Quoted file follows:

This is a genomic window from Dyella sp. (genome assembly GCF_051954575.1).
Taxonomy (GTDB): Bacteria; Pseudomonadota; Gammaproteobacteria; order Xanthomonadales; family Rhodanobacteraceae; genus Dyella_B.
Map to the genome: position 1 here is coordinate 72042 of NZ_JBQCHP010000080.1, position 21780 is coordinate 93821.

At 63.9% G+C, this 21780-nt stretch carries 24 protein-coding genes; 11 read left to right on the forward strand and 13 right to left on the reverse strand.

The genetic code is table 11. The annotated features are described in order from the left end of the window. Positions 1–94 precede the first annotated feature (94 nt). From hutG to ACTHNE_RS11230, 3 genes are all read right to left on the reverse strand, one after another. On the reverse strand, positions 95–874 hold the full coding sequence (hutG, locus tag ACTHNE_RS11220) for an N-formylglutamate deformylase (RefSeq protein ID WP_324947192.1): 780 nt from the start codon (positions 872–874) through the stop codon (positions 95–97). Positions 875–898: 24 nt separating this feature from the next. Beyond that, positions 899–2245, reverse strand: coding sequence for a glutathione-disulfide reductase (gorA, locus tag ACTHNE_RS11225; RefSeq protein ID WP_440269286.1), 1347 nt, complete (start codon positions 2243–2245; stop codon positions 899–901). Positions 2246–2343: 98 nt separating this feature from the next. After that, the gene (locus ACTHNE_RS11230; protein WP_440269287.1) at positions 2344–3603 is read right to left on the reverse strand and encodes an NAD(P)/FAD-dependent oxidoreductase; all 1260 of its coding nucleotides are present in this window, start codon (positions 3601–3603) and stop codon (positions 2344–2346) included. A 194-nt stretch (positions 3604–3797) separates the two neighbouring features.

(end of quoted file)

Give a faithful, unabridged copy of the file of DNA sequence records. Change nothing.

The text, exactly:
This is a genomic window from Dyella sp. (genome assembly GCF_051954575.1).
Taxonomy (GTDB): Bacteria; Pseudomonadota; Gammaproteobacteria; order Xanthomonadales; family Rhodanobacteraceae; genus Dyella_B.
Map to the genome: position 1 here is coordinate 72042 of NZ_JBQCHP010000080.1, position 21780 is coordinate 93821.

At 63.9% G+C, this 21780-nt stretch carries 24 protein-coding genes; 11 read left to right on the forward strand and 13 right to left on the reverse strand.

The genetic code is table 11. The annotated features are described in order from the left end of the window. Positions 1–94 precede the first annotated feature (94 nt). From hutG to ACTHNE_RS11230, 3 genes are all read right to left on the reverse strand, one after another. On the reverse strand, positions 95–874 hold the full coding sequence (hutG, locus tag ACTHNE_RS11220) for an N-formylglutamate deformylase (RefSeq protein ID WP_324947192.1): 780 nt from the start codon (positions 872–874) through the stop codon (positions 95–97). Positions 875–898: 24 nt separating this feature from the next. Beyond that, positions 899–2245, reverse strand: coding sequence for a glutathione-disulfide reductase (gorA, locus tag ACTHNE_RS11225; RefSeq protein ID WP_440269286.1), 1347 nt, complete (start codon positions 2243–2245; stop codon positions 899–901). Positions 2246–2343: 98 nt separating this feature from the next. After that, the gene (locus ACTHNE_RS11230; protein WP_440269287.1) at positions 2344–3603 is read right to left on the reverse strand and encodes an NAD(P)/FAD-dependent oxidoreductase; all 1260 of its coding nucleotides are present in this window, start codon (positions 3601–3603) and stop codon (positions 2344–2346) included. A 194-nt stretch (positions 3604–3797) separates the two neighbouring features.